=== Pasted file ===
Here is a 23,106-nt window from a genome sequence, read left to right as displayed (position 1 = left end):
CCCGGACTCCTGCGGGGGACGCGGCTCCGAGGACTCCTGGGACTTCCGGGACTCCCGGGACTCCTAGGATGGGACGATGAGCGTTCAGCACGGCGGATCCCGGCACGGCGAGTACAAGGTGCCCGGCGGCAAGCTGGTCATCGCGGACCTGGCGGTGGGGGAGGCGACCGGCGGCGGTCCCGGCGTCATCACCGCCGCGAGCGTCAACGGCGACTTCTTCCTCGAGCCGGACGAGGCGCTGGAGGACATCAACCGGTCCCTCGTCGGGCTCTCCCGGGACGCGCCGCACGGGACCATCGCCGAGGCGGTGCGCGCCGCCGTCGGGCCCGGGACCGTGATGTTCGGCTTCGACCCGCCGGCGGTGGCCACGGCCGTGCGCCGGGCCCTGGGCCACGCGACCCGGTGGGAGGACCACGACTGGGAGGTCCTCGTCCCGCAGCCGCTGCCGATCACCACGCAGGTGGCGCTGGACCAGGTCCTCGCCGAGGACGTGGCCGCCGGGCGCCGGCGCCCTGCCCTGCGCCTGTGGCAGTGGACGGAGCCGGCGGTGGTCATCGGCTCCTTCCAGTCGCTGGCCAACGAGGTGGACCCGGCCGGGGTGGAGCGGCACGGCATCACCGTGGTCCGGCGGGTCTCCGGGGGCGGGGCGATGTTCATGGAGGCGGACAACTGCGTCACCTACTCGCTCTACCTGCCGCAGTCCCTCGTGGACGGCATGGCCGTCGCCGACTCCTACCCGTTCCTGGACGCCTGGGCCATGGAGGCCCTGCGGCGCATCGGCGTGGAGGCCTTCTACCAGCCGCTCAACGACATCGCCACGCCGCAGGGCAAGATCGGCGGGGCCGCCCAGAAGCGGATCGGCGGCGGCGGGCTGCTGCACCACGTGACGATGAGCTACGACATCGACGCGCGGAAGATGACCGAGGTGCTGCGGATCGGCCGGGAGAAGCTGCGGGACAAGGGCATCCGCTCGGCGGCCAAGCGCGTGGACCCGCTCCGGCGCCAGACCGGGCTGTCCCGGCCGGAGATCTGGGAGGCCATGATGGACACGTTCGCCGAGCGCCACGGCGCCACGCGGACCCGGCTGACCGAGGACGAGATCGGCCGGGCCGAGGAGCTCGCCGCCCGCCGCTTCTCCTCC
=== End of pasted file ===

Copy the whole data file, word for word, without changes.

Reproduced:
Here is a 23,106-nt window from a genome sequence, read left to right as displayed (position 1 = left end):
CCCGGACTCCTGCGGGGGACGCGGCTCCGAGGACTCCTGGGACTTCCGGGACTCCCGGGACTCCTAGGATGGGACGATGAGCGTTCAGCACGGCGGATCCCGGCACGGCGAGTACAAGGTGCCCGGCGGCAAGCTGGTCATCGCGGACCTGGCGGTGGGGGAGGCGACCGGCGGCGGTCCCGGCGTCATCACCGCCGCGAGCGTCAACGGCGACTTCTTCCTCGAGCCGGACGAGGCGCTGGAGGACATCAACCGGTCCCTCGTCGGGCTCTCCCGGGACGCGCCGCACGGGACCATCGCCGAGGCGGTGCGCGCCGCCGTCGGGCCCGGGACCGTGATGTTCGGCTTCGACCCGCCGGCGGTGGCCACGGCCGTGCGCCGGGCCCTGGGCCACGCGACCCGGTGGGAGGACCACGACTGGGAGGTCCTCGTCCCGCAGCCGCTGCCGATCACCACGCAGGTGGCGCTGGACCAGGTCCTCGCCGAGGACGTGGCCGCCGGGCGCCGGCGCCCTGCCCTGCGCCTGTGGCAGTGGACGGAGCCGGCGGTGGTCATCGGCTCCTTCCAGTCGCTGGCCAACGAGGTGGACCCGGCCGGGGTGGAGCGGCACGGCATCACCGTGGTCCGGCGGGTCTCCGGGGGCGGGGCGATGTTCATGGAGGCGGACAACTGCGTCACCTACTCGCTCTACCTGCCGCAGTCCCTCGTGGACGGCATGGCCGTCGCCGACTCCTACCCGTTCCTGGACGCCTGGGCCATGGAGGCCCTGCGGCGCATCGGCGTGGAGGCCTTCTACCAGCCGCTCAACGACATCGCCACGCCGCAGGGCAAGATCGGCGGGGCCGCCCAGAAGCGGATCGGCGGCGGCGGGCTGCTGCACCACGTGACGATGAGCTACGACATCGACGCGCGGAAGATGACCGAGGTGCTGCGGATCGGCCGGGAGAAGCTGCGGGACAAGGGCATCCGCTCGGCGGCCAAGCGCGTGGACCCGCTCCGGCGCCAGACCGGGCTGTCCCGGCCGGAGATCTGGGAGGCCATGATGGACACGTTCGCCGAGCGCCACGGCGCCACGCGGACCCGGCTGACCGAGGACGAGATCGGCCGGGCCGAGGAGCTCGCCGCCCGCCGCTTCTCCTCC